Primary education in Pakistan: Outcomes on key indicators

Children at school in Sindh, Pakistan. Copyright Sadaf Shallwani. All rights reserved.

Children in primary school, Sindh, Pakistan. Copyright Sadaf Shallwani. All rights reserved.

Pakistan has signed the Convention on the Rights of the Child and voted in support of the Universal Declaration of Human Rights, both of which assert the right of each child to education, with primary education compulsory and available free to all. However, Pakistan is far from achieving universal access to primary education, and primary education quality remains low. Take a look at these recent statistics:

  • Pakistan has the second highest (after Nigeria) population of out-of-school children in the world, with almost five and a half million school-aged children not accessing school . This number accounts for 10% of the world’s out-of-school children. (UNESCO, 2014)
  • 72% of school-aged children enroll in school. This is an improvement compared to two decades ago, when only 58% of children enrolled in school. One of key goals of the Education For All declaration is for countries to achieve a primary enrollment target of at least 95% by 2015. While Pakistan is rated as very far from target (with an enrollment rate below 80%), it is also rated as having relatively strong progress over the last two decades. (UNESCO, 2014)
  • However, only one out of every two children who enroll in school will make it to the last year of primary (Grade 5). On average, 4% of children will repeat any given grade. (UNESCO, 2014)
  • Before the end of Grade 1, 17.5% of enrolled children drop out of school. Another 4.9% repeat Grade 1. In other words, more than one in five children experiences failure before making it to Grade 2. (UNESCO, 2014)
  • Of those children completing primary school (Grade 5), 51% are unable to read at a Grade 2 level and 57% are unable to do arithmetic at a Grade 2 level (SAFED, 2014). This means that these children have spent five or more years of their lives attending school but are still without basic literacy and numeracy skills.
  • Outcomes for all learning indicators are lower in government schools than in private schools, and lower in rural areas than in urban areas. (SAFED, 2014)

The education system is failing too many children!

Education is critical for human development – and for national development. Consider this:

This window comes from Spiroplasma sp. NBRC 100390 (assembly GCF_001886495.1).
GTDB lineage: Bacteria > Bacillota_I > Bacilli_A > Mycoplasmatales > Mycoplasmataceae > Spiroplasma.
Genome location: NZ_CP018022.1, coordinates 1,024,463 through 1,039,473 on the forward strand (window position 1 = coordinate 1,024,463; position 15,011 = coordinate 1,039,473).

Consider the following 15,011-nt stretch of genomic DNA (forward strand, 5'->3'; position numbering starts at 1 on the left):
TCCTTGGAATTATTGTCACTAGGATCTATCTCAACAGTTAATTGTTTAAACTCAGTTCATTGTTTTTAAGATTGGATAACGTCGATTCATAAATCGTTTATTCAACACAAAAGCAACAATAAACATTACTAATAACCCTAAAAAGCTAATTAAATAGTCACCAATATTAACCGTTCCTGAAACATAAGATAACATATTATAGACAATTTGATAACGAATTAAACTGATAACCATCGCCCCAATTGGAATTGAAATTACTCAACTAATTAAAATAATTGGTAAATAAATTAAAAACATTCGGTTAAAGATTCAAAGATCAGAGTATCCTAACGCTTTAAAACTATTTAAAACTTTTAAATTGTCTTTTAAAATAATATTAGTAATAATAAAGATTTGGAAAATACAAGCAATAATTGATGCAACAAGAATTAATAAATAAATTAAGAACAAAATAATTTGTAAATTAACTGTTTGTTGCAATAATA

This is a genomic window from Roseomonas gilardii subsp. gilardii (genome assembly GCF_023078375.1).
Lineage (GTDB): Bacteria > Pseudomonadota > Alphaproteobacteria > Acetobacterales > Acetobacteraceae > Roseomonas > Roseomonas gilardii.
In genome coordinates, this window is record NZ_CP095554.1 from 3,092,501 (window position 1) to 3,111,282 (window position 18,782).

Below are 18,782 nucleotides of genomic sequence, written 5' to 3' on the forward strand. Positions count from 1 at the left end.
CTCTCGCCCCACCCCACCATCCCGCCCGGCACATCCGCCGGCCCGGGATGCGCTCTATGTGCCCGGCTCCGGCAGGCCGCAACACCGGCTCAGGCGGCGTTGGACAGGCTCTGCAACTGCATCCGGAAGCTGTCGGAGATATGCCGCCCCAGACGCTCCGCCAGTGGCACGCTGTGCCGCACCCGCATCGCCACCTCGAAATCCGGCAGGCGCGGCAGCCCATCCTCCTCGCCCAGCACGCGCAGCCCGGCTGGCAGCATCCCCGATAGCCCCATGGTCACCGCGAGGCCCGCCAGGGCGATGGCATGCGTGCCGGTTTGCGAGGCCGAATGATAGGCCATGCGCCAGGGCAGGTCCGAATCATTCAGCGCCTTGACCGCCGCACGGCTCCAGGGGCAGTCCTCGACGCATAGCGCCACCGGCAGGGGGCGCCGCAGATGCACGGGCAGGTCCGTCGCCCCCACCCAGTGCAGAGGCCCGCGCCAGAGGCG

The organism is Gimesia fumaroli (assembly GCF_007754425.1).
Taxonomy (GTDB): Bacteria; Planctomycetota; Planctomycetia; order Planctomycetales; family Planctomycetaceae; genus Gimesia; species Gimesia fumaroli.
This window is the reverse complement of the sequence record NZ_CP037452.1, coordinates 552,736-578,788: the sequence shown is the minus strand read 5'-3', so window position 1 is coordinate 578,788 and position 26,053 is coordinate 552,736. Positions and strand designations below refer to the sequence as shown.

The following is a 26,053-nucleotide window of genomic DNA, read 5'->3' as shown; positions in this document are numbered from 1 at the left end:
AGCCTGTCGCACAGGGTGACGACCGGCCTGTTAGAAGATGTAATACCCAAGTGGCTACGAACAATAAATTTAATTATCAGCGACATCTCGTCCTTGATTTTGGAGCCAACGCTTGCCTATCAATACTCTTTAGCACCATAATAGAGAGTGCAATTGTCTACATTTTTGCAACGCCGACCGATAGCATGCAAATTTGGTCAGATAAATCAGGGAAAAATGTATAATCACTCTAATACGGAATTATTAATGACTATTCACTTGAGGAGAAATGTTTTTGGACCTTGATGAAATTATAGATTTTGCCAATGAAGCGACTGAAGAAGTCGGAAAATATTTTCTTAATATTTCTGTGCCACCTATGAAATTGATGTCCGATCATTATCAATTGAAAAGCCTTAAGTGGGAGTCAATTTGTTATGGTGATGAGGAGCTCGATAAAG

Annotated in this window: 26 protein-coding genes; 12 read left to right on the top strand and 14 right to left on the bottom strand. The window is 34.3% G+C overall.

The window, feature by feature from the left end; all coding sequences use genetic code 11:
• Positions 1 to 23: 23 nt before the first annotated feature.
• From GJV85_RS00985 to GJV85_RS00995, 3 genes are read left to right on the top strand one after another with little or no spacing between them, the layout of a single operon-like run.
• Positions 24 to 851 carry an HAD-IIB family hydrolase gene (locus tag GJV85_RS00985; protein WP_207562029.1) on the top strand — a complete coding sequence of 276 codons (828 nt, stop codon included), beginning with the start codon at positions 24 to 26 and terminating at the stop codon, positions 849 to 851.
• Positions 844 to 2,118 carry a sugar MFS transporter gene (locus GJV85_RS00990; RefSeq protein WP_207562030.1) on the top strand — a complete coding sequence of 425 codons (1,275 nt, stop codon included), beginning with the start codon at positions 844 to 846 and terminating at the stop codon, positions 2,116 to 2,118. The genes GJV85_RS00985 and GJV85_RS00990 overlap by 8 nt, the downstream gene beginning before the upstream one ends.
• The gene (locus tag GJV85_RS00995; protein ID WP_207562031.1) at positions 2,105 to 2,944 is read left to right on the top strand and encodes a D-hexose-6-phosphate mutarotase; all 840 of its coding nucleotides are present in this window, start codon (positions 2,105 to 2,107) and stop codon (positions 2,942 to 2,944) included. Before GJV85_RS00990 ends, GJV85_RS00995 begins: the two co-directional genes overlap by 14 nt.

• The Pakistani government invests only 2.3% of its Gross National Product in education – less than what it spends on the military (UNESCO, 2014). The effects on the availability and quality of the education system are clear, as seen above.
  • In Pakistan, the wages of a literate person are 23% higher than those of an illiterate person (UNESCO, 2014). However, the adult literacy rate is 55% (UNESCO, 2014), and it will be difficult to increase this number in the decades ahead with so many out-of-school children, and so many children leaving primary school without basic literacy skills.

We need to push for greater public investment in education in Pakistan. This means:

  • Increasing tax revenue and reducing tax evasion (less than 1% of Pakistanis pay income tax – Economist, 2012, as cited in UNESCO, 2014)
  • Prioritizing education at the policy and budget level – above the military for example (education is likely a stronger force against terrorism and war anyway, in the long run!), and
  • Identifying and implementing proven strategies to improve the quality of teaching and learning in primary schools across the country – especially in the early grades. (More on this in a later post.)

Learn more about children’s access to and children’s learning in primary schools in Pakistan from the sources of the above statistics:

Please share your thoughts and comments below.

Sadaf Shallwani

See related posts: 

2 thoughts on “Primary education in Pakistan: Outcomes on key indicators

  1. Hi Sadaf:

    Hope you are doing ok?

    How are you?

    I am finishing the lit review for my dissertation research proposal. It was nice to see your post – I have been thinking about you. Wondering if you were going to be coming to Montreal this summer?

    Take care,

    Carol

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